Ok, people. We can all relax. This is the last of the Raisin books I’ll be reading on this particular Cannonball. I’m sure in the future there will be more offers for them on Kindle (I enjoy them, but I don’t enjoy them enough to pay more than £1 for them, don’t get me wrong) and they will feature in future Cannonballs, but for now, we’re done.
At the end of the previous instalment, James Lacey performed a volte face and re-proposed to Agatha. To the surprise of absolutely nobody, the marriage doesn’t go well. Private arguments soon become public arguments when Agatha finds out that James didn’t quite end things with the blonde beauty he was seeing before marrying Agatha. And then, OF COURSE, James disappears from his bloodstained cottage and Nubile Blonde shows up with her head stoved in. Once again, Agatha is a prime suspect and once again, Sir Charles Fraith rides to her rescue.
This is probably the best of the series so far. It’s entirely ridiculous with the James Lacey sub-plot, but at least it puts the love triangle to rest once and for all. And for once the usual motives are absent. Nothing so straightforward as adultery and blackmail feature as possibilities. The waters are deeper and murkier here, and much improved for it. When Beaton makes it personal, it works so much better.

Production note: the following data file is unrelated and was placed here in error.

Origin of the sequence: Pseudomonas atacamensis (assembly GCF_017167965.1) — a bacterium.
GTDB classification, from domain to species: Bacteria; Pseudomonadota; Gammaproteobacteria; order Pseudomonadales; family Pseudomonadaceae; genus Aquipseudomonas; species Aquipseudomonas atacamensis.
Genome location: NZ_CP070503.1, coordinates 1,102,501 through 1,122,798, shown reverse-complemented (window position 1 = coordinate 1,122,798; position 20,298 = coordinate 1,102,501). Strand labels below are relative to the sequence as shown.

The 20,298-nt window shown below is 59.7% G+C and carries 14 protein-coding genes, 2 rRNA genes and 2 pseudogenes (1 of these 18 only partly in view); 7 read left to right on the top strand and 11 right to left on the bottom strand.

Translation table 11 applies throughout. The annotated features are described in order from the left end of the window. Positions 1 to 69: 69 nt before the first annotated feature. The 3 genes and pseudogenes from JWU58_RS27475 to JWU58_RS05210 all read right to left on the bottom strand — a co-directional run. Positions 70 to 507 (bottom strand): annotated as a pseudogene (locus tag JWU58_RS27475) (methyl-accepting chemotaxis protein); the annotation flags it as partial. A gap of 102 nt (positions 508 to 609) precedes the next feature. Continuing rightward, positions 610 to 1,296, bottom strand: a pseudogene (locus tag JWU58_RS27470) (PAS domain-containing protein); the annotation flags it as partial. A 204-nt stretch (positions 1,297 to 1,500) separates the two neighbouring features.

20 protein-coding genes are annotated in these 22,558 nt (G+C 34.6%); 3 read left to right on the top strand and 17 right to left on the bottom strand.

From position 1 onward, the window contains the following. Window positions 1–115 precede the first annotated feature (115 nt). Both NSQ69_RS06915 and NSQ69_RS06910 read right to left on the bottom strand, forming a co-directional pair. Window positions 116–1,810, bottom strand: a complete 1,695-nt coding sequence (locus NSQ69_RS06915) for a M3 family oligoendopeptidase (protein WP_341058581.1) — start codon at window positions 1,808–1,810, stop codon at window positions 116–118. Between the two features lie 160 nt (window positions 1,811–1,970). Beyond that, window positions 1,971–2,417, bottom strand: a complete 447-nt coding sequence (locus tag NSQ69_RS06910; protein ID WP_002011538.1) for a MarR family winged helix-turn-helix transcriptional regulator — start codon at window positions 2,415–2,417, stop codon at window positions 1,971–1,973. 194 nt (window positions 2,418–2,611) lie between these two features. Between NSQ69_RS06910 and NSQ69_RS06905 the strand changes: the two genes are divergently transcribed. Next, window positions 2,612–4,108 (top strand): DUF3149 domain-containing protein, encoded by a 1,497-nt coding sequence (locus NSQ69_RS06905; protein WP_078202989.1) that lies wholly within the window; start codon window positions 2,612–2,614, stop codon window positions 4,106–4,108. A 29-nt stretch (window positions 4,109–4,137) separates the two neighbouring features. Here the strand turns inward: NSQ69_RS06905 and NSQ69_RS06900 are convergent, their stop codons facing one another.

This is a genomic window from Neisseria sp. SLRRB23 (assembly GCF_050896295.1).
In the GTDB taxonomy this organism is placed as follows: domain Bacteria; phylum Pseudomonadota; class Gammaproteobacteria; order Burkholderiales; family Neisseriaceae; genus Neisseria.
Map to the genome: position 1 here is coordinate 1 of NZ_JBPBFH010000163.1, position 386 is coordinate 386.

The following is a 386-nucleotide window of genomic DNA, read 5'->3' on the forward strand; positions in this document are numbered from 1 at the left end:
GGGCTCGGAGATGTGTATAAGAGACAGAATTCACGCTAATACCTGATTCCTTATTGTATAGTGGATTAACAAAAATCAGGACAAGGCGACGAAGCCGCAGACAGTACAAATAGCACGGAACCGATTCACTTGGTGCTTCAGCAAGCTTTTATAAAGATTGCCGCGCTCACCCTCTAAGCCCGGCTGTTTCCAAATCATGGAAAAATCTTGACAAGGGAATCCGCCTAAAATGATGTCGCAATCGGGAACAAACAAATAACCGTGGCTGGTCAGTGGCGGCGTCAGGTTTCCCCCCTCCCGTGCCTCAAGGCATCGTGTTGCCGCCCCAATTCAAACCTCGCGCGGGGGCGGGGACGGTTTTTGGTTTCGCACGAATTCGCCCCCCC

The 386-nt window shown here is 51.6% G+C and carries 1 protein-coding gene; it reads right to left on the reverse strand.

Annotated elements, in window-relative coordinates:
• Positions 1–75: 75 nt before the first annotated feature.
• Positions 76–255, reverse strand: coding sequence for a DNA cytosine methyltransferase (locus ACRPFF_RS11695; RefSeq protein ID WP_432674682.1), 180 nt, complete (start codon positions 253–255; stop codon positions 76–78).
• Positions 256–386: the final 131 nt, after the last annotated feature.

Alas, some of the good work is undone by a finale that is exactly the same as the other ten finales before it, but with Lacey out of the picture, if Beaton can smooth some of Raisin’s rough edges and make her just a titch less spiky and insecure, then the only way for this series to go is up.